“Sustainability is no longer about doing less harm. It’s about doing more good.” —Jochen Zeitz, Chairman & CEO of Harley-Davidson, Inc.
One of the subjects dominating the business world is the topic of environmental, social responsibility, and governance (ESG) concerns. These topics are considered to be important headings to utilize in evaluating investment decisions. More and more, businesses are utilizing the methodology of ESG in developing their strategic goals and they are finding this exercise often enhances long-term value. The group that appears to be lacking in developing greater attention to ESG is the gaming regulators. This is unfortunate.
An area where the regulators could have a meaningful impact is in enhancing diversity and inclusion, areas falling within the broader topic of social responsibility in the ESG model. Regulators could make positive changes here and barely need to break a sweat.
If a casino company were to pay a man 100 percent for a jackpot he had won and then pay a woman 80 percent for hitting an identical jackpot, that casino company would be in trouble with the gaming regulators. Moreover, if a casino were to only allow two women to enter the building for every eight men who entered, that casino would be in trouble with the authorities.
If, however, a casino company was to compensate its 10 highest-paid male executives a multiple greater than what it paid the 10 highest-paid female executives, this would be seemingly cool with the regulators. Moreover, the reality of casino company board rooms is that they are overwhelmed with way too much testosterone and, again, this seems just fine with the regulators.
There is no questioning the reality that there is nothing approaching a level playing field between men and women when it comes to career opportunities in gaming. Moreover, gender-based salary differentials are a very real and demonstrable thing.
What is fascinating about this is the gaming regulators do not seem to notice. In this day and age, the regulators’ constituencies are essentially the industry and politicians, and it seems they could care less that a class of people within the casino industry is treated as second-class citizens. I would suggest anyone who believes regulators are paying adequate attention to gender discrepancies is in LaLa Land.
Some regulators may argue that becoming involved in industry gender discrimination issues is not within their remit. Nonsense.
In the 1950s and early 1960s, black people were not allowed in Las Vegas Strip casinos and the casino operators were cool with this, for they caused it and enforced it. Other segments in the Las Vegas community, however, found this blatant discrimination morally repugnant. Two people who found this to be reprehensible were the governor of the state, Grant Sawyer, and the chairman of the Nevada Gaming Control Board, Ed Olsen.
What Ed Olsen did with Governor Sawyer’s blessing was deputize two black schoolteachers as agents of the NGCB and had them enter a Strip casino and walk about. As these individuals were escorted off the property by the casino’s security officers, Chairman Olsen notified the leadership of these casinos that they violated a condition of their gaming licenses that mandated they could not bar agents of the NGCB from observing the operation of casino games (noting that plain-clothed agents were a reality of casino inspections). This act combined with other efforts within the Las Vegas community and beyond set the course to integrate the Las Vegas Strip casinos.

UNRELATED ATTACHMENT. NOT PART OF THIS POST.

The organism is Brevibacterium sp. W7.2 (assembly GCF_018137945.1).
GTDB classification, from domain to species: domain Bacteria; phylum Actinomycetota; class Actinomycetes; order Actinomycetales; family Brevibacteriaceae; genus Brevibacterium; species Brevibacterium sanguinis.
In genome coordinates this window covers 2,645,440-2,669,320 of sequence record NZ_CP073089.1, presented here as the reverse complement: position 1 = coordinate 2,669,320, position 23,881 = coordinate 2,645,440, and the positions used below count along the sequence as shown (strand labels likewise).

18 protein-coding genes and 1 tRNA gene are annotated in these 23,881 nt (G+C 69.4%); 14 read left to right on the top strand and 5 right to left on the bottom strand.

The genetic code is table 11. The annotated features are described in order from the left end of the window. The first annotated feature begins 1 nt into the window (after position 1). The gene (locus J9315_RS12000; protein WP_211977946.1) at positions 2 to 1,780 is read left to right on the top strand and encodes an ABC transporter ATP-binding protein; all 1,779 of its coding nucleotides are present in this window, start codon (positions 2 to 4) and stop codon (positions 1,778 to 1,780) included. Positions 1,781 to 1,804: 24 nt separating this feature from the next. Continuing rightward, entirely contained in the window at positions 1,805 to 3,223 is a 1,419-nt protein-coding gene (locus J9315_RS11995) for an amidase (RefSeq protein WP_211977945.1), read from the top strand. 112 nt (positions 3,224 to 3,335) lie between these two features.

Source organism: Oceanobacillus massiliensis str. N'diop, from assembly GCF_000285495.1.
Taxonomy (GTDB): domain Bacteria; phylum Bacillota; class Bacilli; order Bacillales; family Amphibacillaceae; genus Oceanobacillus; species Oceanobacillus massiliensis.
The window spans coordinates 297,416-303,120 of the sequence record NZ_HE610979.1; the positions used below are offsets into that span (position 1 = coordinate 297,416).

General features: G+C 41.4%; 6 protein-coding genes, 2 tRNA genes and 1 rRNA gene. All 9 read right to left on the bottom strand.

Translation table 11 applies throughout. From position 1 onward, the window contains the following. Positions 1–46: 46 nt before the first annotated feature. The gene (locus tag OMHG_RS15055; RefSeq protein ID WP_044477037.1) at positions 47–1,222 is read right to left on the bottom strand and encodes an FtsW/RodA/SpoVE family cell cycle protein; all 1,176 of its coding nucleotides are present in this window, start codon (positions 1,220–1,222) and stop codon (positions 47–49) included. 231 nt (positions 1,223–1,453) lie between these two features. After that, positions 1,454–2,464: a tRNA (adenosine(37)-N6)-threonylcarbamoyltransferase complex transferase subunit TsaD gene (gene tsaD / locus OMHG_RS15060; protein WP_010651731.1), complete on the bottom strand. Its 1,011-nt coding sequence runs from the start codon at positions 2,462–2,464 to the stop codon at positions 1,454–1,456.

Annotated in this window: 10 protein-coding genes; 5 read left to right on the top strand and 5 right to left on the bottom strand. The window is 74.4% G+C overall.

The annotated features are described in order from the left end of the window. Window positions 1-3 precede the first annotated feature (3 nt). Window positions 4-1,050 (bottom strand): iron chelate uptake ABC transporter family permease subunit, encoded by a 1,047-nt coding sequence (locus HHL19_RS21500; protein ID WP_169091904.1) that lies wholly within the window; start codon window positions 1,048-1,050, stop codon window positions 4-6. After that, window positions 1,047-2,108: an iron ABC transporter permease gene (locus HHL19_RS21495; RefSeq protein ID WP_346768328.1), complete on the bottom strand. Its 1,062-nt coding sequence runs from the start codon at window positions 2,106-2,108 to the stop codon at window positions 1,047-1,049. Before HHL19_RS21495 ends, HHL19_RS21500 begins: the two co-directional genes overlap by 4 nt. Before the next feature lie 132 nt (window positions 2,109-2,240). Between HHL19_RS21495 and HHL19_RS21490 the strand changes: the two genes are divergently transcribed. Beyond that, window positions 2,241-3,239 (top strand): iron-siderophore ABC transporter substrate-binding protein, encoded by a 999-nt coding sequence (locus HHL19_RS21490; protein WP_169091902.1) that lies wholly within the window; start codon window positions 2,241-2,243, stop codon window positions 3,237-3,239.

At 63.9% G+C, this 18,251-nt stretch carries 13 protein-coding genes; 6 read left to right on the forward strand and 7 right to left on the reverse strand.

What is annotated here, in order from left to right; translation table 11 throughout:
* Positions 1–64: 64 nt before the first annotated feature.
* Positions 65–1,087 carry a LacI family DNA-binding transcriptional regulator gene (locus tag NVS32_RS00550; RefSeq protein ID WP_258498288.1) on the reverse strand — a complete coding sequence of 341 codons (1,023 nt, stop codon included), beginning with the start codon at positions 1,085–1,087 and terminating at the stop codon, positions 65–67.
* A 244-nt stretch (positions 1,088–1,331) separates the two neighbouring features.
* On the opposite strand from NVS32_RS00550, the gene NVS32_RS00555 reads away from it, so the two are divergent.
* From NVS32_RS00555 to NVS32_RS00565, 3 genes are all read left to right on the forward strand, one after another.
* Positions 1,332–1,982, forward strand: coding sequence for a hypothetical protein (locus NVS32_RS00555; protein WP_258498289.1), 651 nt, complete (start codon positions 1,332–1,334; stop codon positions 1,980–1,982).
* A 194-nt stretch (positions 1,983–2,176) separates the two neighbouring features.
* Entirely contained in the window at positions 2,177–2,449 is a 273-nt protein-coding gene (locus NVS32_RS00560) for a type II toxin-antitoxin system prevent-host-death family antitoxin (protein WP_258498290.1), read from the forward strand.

It is also common within gaming states to encapsulate within the regulatory or legislative packages relevant to gaming the notion that the participants in the industry operate with a high level of character, honesty, and integrity; and that the operators maintain a suitable means of operation. This indicates that our regulatory agencies think that paying women less than men and limiting women’s promotional opportunities are suitable means of operation and consistent with possessing a high level of character, honesty, and integrity.
I call “Bullshit.”
Unfortunately, our regulators are operating with a model relevant to an industrial reality over 50 years old. It is hopelessly antiquated and certainly not fit for today’s purposes. While they are busy protecting the public and industry from some dated notion of organized crime, they have missed one of the real crimes of the modern era. That is the industry’s practice of allowing some classes of people to be treated as if they are inferior.
I believe that what is stopping the regulators from addressing the discrimination against women is an absence of moral fiber or fear. They accept this as a suitable means of operation and consistent with character, honesty, and integrity because they fear upsetting the industry and/or the politicians. Or maybe they just believe that women are inferior.
If there are some regulators out there who believe it is morally reprehensible to support a system that legitimizes a second-class status for women and who are not terrified about upsetting the industry and its politicians, here is a plan: Make all of your operators quarterly file their employment statistics that address promotional opportunities and wage and salary data by job class and gender. Put these statistics on the regulatory website and send each quarter’s results to the state legislature and local press. Moreover, address these statistics in all hearings involving the licensee and condition licenses to demand improvement if they are failing. Oh, and get a qualified data theorist in the mix to ensure that the books are not pre-cooked in the methodological design of the presentation.
Do this and you are on the way to being a part of the solution and not a part of the problem. It is the right thing to do and will help ensure that you are enforcing that the industry participants are operating with character, honesty, and integrity, and with a suitable means of operation.